from Wiktionary, Creative Commons Attribution/Share-Alike License
- n. The state or condition of being monstrous.
- n. Something monstrous.
from the GNU version of the Collaborative International Dictionary of English
- n. The state or quality of being monstrous, unusual, extraordinary.
from The Century Dictionary and Cyclopedia
- n. The state or quality of being monstrous, in any sense of that word; especially, enormity; exceeding wickedness.
Sorry, no etymologies found.
But monstrousness is the province of people who take action against others -- that's what Marilyn Nelson is talking about herself: "known to have done monstrous things"
There is that strange kind of monstrousness in the common hope of men; that whereas a christian hopes, be cause God in his word hath promised, who cannot lie; they hope, even with reference to these their greatest concernments, because they think he will lie.
Because making Dan and Laurie into casual killers kind of breaks the monstrousness of what Rorschach and the Comedian are, and kind of undercuts the monstrous deal that they have to make with Veidt in the end.
We must cover our monstrousness, lest society pounce.
Where for Shelley monstrousness arises out of Frankenstein's refusal to engage with the social reality of what he has done, for Wells, it is brutal, ongoing engagement itself that is the cause of the horror.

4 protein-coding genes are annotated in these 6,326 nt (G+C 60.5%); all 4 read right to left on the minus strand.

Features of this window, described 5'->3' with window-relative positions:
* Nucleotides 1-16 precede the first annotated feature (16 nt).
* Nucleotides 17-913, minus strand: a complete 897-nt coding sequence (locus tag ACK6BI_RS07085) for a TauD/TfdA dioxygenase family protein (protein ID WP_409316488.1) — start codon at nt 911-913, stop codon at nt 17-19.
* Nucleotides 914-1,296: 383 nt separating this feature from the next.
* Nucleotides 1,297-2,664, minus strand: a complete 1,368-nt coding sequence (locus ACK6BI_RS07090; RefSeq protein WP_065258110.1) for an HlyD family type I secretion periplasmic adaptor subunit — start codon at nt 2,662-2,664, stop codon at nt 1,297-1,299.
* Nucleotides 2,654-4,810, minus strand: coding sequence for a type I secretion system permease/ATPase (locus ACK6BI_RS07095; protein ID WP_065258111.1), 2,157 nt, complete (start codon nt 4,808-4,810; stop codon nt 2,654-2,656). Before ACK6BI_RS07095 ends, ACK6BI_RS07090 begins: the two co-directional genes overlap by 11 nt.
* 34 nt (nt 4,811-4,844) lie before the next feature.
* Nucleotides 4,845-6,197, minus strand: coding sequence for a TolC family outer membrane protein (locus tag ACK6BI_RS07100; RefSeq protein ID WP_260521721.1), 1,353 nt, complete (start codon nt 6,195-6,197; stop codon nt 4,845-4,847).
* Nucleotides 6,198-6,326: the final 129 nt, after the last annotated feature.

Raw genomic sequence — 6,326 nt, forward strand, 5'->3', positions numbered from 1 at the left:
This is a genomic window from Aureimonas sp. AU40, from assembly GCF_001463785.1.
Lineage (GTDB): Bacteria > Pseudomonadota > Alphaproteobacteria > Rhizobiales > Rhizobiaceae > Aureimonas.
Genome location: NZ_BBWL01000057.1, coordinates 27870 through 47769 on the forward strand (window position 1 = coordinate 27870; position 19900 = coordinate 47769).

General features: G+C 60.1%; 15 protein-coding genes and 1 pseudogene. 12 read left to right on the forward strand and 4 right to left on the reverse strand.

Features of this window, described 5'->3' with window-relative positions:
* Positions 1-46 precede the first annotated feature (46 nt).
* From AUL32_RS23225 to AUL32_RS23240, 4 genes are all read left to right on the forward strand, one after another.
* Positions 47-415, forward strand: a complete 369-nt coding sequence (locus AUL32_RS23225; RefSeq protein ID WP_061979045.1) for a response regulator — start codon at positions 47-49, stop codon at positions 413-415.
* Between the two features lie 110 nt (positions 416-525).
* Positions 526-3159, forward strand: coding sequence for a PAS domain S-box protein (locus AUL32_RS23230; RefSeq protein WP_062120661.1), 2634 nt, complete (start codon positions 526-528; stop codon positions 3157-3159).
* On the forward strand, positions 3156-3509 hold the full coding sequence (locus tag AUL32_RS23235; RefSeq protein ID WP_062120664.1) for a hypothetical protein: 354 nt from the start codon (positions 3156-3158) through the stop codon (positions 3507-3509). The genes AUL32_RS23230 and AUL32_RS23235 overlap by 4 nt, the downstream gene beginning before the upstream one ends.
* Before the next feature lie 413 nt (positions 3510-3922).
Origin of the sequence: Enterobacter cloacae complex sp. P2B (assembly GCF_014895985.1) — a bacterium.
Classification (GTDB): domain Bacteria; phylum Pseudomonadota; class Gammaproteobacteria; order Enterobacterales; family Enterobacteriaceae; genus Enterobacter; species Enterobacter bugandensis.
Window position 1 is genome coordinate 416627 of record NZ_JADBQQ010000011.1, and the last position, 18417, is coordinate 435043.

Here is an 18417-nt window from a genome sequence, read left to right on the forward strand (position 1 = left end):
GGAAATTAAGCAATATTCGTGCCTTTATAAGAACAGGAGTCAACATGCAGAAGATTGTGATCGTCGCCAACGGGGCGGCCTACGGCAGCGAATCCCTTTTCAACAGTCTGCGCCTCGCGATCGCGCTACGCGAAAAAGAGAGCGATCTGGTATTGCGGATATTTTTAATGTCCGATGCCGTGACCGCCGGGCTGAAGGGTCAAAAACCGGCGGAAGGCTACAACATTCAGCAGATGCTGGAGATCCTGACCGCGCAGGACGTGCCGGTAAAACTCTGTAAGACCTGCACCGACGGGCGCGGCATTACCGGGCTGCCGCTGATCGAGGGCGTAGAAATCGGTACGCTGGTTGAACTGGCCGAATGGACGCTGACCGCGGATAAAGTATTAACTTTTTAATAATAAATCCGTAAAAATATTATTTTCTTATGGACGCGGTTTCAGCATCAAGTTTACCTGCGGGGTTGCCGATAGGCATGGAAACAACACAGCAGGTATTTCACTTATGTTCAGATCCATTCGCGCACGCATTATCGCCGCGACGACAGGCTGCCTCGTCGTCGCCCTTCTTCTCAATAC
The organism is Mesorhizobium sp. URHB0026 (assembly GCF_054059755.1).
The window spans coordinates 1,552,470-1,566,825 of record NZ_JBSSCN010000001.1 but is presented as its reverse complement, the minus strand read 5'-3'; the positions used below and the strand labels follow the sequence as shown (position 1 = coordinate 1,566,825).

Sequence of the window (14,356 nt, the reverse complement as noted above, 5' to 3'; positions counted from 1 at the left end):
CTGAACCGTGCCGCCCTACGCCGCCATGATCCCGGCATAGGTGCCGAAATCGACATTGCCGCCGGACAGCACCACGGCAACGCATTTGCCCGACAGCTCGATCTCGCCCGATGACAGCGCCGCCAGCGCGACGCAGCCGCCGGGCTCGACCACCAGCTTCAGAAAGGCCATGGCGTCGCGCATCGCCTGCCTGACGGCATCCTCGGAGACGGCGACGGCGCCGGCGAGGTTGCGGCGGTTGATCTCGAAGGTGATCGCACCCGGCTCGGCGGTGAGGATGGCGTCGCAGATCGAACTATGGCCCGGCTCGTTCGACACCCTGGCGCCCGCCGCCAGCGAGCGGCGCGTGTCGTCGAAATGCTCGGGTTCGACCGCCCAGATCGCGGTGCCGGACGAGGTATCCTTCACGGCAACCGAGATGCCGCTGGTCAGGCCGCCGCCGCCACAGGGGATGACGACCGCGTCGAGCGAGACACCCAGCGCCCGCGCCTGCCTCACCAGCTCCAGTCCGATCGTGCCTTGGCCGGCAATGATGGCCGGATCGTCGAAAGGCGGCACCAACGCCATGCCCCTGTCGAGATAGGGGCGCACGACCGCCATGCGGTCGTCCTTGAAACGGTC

Haroun was partly a response to the monstrousness of his enforced withdrawal from the world and partly a gift for his son Zafar, who had asked him to write something that children might enjoy reading.
I was too caught up in the relentless forward drive of its narrative, in the complexities of its narrator, (Jonah Koenig, just for the record), and in the monstrousness of the man he has pursued to a California mining town that might have been imagined by Gustave Dore.
It's not so much the subject matter -- the usual LaButian insights about the casual cruelty of men, and the monstrousness of human nature more generally -- but instead the apparent incompetence with which these insights are translated specifically into fiction.
Equally, in the words of Little Light – and this is such a strong, affirmative statement, My monstrousness is not a place of shame.
Alternatively, it is possible to read those memos as shocking evidence of the criminality of their authors and the moral monstrousness of those who commissioned them.
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